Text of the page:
Brooklyn-based composer and dhol (double-headed drum) player Sunny Jain will fine tune a new piece of work during his year-long artist residency at Wesleyan.
Jain is developing the latest iteration of his first music theater project “Love Force.” He started working on the storytelling piece in 2020, and previously presented portions as part of a commission from the music venue Joe’s Pub, a program of The Public Theater in New York, delivering the narration as well as drumming.
The idea of the show “Love Force” is embedded in rhythm and improvisation and includes immersive elements. Jain is trying to figure out the best way to tell his story during his time at Wesleyan. “How do you tell it through multimedia? How do you tell it through dance, perhaps? How do you tell it through lighting?” asked Jain.
The work is based on the concept satyāgraha, coined by Mahatma Gandhi (1869–1948) during his nonviolent protest against British colonialism in India, which means “insistence or holding firmly to truth.” That concept had also influenced Martin Luther King Jr. during the Civil Rights Movement, when he called it “soul force” and “love force.” Jain’s work will address his family’s experiences, including their immigration from India to Rochester.
The personal piece will deal with issues of discrimination and draw parallels between the Hindu caste system in India and the history of American hierarchy, which Jain says has affected every immigrant community that has come to the United States since slavery. He will be poking at culture, traditions, and rituals to find ways that people can unite that have nothing to do with religion, politics, or anything that separates people. “How can we create a better system where we come together, versus the system that’s in place?” asked Jain.
After his father passed in 2019, Jain started to ask himself what he holds dear, and what he might pass on to his children. He found that it was the idea of jazz improvisation: being in the moment where there is no hierarchy. “There’s no leader or follower,” said Jain.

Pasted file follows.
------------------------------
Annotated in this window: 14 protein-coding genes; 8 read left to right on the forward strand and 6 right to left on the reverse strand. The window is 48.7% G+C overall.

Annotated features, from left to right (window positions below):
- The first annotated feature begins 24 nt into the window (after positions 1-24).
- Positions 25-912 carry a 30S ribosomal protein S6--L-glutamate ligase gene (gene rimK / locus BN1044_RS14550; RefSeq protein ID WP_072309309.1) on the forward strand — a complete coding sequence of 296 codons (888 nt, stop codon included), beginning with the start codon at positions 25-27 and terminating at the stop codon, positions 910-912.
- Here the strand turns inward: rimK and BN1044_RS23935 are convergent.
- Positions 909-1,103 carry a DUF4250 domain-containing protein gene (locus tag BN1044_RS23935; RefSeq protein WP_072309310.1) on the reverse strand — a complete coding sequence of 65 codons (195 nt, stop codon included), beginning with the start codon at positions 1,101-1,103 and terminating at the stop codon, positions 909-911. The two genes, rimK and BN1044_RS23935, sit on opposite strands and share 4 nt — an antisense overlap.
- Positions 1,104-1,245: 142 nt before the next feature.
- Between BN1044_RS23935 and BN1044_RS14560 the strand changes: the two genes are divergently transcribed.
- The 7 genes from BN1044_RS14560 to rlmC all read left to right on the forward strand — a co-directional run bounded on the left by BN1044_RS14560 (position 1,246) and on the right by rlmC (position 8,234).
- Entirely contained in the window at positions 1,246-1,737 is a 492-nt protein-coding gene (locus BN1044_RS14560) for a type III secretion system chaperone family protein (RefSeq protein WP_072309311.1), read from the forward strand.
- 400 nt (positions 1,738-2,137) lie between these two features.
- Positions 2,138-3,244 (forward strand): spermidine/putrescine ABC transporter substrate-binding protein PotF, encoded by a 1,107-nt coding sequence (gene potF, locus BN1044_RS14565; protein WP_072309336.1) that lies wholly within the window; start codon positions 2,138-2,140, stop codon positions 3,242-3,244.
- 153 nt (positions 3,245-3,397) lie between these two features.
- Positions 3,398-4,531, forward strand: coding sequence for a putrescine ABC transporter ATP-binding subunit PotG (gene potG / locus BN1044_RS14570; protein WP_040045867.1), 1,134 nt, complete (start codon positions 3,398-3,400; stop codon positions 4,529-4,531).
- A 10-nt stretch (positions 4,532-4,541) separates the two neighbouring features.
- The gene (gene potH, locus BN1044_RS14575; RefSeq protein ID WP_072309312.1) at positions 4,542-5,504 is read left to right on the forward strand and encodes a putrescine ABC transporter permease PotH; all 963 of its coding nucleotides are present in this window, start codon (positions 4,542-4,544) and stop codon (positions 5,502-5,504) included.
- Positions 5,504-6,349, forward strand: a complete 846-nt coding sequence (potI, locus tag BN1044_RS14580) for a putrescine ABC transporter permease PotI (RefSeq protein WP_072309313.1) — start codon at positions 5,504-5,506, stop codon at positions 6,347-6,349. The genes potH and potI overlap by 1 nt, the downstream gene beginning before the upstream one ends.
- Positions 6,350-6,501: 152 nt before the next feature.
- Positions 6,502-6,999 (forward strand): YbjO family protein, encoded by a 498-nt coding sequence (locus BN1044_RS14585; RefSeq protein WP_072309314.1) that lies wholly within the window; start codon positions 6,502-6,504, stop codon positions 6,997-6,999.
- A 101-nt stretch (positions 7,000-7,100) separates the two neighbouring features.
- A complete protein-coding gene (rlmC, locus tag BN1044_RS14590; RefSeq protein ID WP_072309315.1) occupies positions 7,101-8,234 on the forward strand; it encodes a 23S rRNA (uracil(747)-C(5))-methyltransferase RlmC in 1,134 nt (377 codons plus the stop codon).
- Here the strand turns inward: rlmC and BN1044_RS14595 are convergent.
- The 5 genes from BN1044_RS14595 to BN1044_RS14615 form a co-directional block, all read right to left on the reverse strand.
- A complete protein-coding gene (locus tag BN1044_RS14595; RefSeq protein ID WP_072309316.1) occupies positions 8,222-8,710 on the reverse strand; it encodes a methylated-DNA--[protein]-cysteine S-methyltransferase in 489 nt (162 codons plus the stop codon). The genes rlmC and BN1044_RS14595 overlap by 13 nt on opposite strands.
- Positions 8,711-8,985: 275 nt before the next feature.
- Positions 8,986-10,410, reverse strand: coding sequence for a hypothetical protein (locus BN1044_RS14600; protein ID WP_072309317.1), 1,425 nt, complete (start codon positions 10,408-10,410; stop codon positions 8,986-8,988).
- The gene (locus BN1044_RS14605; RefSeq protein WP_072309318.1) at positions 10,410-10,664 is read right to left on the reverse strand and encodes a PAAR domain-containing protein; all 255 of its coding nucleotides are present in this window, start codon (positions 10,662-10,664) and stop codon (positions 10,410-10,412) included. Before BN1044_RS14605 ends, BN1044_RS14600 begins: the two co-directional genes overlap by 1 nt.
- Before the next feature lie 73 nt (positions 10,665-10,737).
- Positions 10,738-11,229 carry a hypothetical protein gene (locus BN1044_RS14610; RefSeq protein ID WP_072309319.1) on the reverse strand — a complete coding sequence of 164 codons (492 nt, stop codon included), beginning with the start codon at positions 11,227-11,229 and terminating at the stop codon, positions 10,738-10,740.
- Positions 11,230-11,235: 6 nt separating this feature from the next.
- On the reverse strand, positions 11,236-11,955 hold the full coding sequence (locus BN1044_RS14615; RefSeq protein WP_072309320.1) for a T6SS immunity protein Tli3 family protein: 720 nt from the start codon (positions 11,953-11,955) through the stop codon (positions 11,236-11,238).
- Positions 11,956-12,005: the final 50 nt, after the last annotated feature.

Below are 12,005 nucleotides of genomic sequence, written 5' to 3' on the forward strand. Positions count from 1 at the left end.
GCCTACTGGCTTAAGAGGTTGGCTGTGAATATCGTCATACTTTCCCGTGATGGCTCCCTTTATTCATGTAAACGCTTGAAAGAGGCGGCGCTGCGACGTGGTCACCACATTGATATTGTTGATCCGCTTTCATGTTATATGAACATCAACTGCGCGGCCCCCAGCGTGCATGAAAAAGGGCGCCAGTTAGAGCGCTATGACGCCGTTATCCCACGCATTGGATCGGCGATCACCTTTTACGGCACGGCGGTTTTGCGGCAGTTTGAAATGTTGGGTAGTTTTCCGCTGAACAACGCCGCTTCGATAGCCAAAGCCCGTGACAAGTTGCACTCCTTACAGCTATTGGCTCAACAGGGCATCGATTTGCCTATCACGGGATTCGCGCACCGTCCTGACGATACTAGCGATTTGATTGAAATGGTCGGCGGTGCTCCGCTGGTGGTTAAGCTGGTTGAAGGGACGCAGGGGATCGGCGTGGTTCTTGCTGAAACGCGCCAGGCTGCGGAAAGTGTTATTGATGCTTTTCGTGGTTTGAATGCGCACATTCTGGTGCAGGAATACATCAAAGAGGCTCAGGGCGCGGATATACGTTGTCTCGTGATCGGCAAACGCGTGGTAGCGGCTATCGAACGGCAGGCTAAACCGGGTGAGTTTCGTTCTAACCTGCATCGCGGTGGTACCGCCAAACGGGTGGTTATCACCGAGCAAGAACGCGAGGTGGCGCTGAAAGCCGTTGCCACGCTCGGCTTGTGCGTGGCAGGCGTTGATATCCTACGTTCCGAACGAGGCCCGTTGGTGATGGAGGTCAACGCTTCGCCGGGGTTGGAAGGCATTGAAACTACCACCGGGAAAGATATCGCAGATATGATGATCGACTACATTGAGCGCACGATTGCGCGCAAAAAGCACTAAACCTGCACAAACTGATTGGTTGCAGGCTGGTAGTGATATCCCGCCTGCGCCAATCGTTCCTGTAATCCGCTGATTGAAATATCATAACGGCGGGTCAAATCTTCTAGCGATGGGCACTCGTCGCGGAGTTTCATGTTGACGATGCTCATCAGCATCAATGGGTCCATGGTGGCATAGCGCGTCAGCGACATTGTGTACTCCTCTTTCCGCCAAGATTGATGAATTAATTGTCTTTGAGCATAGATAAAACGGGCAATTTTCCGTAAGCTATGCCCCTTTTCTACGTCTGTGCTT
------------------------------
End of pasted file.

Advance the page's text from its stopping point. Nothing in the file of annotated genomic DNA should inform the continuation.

The Center for the Arts approaches long-term, deeper artist development residencies as a form of research built around the individual artist’s process. “We are opening up the artistic process and making it accessible to students, so they can understand how particular artists work, how new creative work is developed, and also how projects have a life outside of Wesleyan, touring around the country and even internationally,” said Fiona Coffey, Associate Director for Programming and Performing Arts and Adjunct Assistant Professor of Theater.
Jain’s group “Wild Wild East” made their Connecticut debut in Crowell Concert Hall at Wesleyan in September 2023 as part of the 50th Birthday Party for the Center for the Arts.
In the three days following that concert, Jain started to explore possible intersections at Wesleyan with the story he is trying to tell. He toured campus, attended exhibition receptions, and visited classes in government, English, and American studies. Jain met with student groups and faculty in music, dance, film studies, history, religion, and environmental studies; as well as from the Global South Asian Studies and Science in Society programs, and the College of Education Studies. “I’m very curious,” Jain said. “It’s great to sit in and just see what’s happening and have conversations with the professors…It’s feeding me and inspiring me.”
Over the course of the 2023-2024 academic year, he plans on meeting with faculty in theater, art history, creative writing, archaeology, anthropology, and religion; as well as from the Feminist, Gender, and Sexuality Studies program; and the College of the Environment.
Jain will be back on campus in December 2023, and then again in February and April 2024, to visit additional classes and experience various performances on campus. In May and June 2024, his group will rehearse in the Center for the Arts Theater ahead of a work-in-progress public performance of “Love Force” at Wesleyan in September 2024.